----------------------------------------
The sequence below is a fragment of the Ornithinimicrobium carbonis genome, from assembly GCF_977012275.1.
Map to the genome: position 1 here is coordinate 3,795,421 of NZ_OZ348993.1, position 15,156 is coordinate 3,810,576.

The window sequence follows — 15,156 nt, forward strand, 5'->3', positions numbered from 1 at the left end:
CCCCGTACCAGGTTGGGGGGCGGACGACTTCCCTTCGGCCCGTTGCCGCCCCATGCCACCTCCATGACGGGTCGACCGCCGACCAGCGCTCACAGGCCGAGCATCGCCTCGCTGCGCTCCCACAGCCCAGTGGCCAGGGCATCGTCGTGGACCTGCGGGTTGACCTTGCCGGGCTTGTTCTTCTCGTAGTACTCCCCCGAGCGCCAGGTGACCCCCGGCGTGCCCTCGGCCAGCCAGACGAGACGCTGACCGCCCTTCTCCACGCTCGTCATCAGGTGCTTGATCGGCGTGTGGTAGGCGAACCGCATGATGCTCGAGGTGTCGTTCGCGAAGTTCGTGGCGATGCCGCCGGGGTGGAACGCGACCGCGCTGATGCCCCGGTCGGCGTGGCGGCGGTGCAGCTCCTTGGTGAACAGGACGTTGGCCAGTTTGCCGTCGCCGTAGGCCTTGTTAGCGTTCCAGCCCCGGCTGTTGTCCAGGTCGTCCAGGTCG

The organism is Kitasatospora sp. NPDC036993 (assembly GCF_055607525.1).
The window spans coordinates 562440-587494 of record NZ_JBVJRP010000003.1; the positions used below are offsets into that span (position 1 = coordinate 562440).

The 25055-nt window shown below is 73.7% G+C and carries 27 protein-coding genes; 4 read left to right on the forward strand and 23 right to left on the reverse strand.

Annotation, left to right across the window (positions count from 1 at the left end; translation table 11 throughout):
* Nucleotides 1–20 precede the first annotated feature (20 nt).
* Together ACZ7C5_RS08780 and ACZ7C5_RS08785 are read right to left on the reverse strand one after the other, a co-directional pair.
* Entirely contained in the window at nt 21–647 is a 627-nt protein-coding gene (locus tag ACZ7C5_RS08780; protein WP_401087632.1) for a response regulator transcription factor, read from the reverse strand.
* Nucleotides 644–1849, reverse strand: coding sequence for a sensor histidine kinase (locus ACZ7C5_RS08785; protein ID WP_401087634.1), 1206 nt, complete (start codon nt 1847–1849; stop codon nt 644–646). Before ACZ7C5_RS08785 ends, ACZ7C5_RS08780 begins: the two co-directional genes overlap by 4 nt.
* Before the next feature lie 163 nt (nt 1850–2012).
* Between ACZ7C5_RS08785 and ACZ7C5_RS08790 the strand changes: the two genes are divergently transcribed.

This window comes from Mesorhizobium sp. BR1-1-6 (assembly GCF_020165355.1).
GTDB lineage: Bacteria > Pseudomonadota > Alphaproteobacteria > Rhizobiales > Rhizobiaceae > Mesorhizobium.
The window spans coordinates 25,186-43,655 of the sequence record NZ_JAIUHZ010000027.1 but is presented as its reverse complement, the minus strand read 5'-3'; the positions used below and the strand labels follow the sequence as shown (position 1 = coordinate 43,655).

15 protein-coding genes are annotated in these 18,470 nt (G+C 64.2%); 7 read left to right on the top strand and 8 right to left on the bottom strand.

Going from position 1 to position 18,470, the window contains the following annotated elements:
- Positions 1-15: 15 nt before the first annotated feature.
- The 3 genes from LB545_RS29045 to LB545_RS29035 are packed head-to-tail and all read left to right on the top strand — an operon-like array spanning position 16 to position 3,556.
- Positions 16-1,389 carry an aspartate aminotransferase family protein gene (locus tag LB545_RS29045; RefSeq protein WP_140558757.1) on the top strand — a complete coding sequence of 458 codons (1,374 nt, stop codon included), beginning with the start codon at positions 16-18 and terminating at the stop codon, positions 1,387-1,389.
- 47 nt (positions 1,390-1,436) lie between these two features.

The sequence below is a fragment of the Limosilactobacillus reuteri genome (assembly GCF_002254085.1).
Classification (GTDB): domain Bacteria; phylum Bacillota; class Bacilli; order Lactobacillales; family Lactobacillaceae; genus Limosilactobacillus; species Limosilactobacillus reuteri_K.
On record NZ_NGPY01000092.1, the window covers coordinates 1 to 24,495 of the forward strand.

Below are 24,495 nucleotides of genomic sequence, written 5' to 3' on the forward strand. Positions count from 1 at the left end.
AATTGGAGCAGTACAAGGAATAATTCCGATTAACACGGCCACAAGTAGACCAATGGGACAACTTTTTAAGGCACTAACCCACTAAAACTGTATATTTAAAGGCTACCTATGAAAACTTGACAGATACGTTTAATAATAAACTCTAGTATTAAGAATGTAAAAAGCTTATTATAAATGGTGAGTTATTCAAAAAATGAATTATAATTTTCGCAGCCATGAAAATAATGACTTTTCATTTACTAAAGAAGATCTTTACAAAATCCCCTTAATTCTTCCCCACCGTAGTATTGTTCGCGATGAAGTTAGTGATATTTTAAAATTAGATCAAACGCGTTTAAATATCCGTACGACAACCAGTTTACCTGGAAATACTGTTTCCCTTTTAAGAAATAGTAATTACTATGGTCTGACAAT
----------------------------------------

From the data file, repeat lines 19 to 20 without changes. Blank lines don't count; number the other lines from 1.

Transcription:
Going from position 1 to position 18,470, the window contains the following annotated elements:
- Positions 1-15: 15 nt before the first annotated feature.